With all the scuttlebutt created by the potential independent run for President by New York Mayor Michael Bloomberg national media outlets are beginnign to ask how people feel about the two big parties.
found 57% of Americans think the two parties aren't serving the needs of the country. Too bad they didn't ask who people thought they were serving. 57% also believed we need a third option. (results here
), brace yourself, was more conservative. Still, nothing to sneeze at. 45% thought it would be good if an independent candidate moved into the White House. They discovered 6 in 10 voters would consider casting a ballot for an independent candidate for president. It was consistent across party lines. Buried in the full results
they reveal 67% of respondents would consider voting for a "third party independent candidate they like." Seems their results were not conservative, just the reporting of them.
Here in Vermont we actually have a third party. We're not the best known and we aren't running in every race - yet. But we're building. We used to be dismissed because we could only elect people in Burlington. Then we expanded and won a seat in Brattleboro. Some in the media brushed that accomplishment aside because it's another "liberal" town. In 2004 we won seats in Derby, North Troy (both in the Kingdom) and Bethel (Windsor Co.). So much for liberal towns.
In 2002 we earned 25% in the race for Lt. Governor. Dubie won that race with 42% and therein lies the eternal conflict. People want more options. If you bought a pizza and the restaurant told you there were only two options I bet you wouldn't go back. But when voters chose a new chief executive for the 660,000 people in Vermont there is overwhelming pressure to keep the two-party system alive.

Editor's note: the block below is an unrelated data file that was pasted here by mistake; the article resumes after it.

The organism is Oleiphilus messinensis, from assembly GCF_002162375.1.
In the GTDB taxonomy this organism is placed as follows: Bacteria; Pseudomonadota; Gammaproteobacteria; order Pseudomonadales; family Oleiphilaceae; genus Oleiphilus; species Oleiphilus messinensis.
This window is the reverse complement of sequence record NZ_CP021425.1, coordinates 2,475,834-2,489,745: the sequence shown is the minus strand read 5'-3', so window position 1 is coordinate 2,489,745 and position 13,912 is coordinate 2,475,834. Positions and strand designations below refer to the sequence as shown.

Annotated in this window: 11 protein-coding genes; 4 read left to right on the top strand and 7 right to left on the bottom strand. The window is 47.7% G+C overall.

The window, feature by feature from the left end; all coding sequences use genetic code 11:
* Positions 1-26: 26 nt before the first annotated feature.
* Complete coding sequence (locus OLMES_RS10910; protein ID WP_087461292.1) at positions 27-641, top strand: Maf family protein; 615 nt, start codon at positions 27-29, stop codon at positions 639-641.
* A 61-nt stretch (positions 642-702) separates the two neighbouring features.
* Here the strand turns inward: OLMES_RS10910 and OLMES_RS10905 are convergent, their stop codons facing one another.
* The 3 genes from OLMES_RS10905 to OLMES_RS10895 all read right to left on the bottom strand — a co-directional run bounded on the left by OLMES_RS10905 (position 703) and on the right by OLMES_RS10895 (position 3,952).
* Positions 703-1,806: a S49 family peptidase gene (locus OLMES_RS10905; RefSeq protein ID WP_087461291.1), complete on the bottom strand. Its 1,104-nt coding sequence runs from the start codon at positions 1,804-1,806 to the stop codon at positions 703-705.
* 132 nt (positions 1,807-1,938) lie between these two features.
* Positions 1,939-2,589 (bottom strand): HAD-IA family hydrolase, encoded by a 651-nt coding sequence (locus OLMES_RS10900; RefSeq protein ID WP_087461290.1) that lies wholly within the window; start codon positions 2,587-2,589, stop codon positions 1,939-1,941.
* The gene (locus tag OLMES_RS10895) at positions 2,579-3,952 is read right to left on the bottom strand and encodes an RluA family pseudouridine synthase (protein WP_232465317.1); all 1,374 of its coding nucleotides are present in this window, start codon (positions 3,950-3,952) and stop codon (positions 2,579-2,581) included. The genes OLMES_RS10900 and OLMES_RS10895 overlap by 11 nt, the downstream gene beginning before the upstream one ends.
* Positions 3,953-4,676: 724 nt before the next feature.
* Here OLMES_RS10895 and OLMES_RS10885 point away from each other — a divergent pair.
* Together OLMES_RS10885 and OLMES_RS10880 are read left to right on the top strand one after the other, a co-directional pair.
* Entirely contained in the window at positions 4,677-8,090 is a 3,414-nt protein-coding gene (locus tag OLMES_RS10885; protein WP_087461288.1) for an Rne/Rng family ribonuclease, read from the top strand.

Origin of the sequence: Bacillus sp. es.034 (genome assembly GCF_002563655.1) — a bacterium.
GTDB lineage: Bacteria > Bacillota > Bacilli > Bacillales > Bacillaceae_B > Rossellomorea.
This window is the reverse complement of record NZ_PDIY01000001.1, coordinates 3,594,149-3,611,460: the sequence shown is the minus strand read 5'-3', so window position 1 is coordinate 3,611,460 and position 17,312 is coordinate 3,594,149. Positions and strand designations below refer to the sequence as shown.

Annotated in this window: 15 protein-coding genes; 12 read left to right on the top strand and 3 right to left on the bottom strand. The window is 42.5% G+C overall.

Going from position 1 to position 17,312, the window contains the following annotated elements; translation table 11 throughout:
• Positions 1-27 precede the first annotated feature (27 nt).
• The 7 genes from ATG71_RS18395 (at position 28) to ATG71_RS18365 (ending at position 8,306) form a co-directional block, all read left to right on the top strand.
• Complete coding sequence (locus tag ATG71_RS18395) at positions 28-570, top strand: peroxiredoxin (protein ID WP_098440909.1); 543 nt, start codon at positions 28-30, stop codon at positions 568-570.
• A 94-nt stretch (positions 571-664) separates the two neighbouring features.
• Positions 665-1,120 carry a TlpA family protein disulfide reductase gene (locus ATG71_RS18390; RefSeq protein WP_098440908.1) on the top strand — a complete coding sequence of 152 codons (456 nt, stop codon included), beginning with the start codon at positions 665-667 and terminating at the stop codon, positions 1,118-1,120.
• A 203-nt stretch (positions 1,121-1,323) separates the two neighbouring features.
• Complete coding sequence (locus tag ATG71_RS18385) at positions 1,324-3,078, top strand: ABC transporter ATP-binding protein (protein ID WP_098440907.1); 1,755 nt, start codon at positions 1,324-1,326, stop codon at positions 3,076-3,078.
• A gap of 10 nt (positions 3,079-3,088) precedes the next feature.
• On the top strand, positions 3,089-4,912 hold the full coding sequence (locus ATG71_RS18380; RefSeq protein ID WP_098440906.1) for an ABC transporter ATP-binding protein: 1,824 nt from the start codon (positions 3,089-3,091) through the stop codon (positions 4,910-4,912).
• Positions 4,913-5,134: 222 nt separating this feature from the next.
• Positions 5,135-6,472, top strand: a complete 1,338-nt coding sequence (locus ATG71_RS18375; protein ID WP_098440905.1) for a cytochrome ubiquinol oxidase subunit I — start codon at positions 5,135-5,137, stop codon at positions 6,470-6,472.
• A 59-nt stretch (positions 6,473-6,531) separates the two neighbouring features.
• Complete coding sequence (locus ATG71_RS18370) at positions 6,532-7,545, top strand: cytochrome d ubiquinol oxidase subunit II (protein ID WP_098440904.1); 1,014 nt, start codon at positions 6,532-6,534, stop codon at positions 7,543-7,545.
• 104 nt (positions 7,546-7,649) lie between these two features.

Before you go away thinking our six seats in the VT House are no big deal, consider this. In the United States there are roughly 7,000 state legislators. Of these only 7 are elected with a third-party label. 6 are Vermont Progressives. Furthermore, I believe there are 5 independents nationwide, 2 are in Vermont. Our state has consistently cast more votes per capita outside the two-party system than any other (thank you Bernie). It's a tradition we should be proud of and work to expand.
We need a voting system that permits more than two voices and removes the so-called spoiler problem (see IRV
). We need a richer debate and new ideas to surface. We need to recognize the deep dissatisfaction voters feel toward the two-party system and we need to continue to expand the Progressive Party, if only to further break open the democratic process. The big guys don't own elections and they don't own democracy. Voters want and deserve better.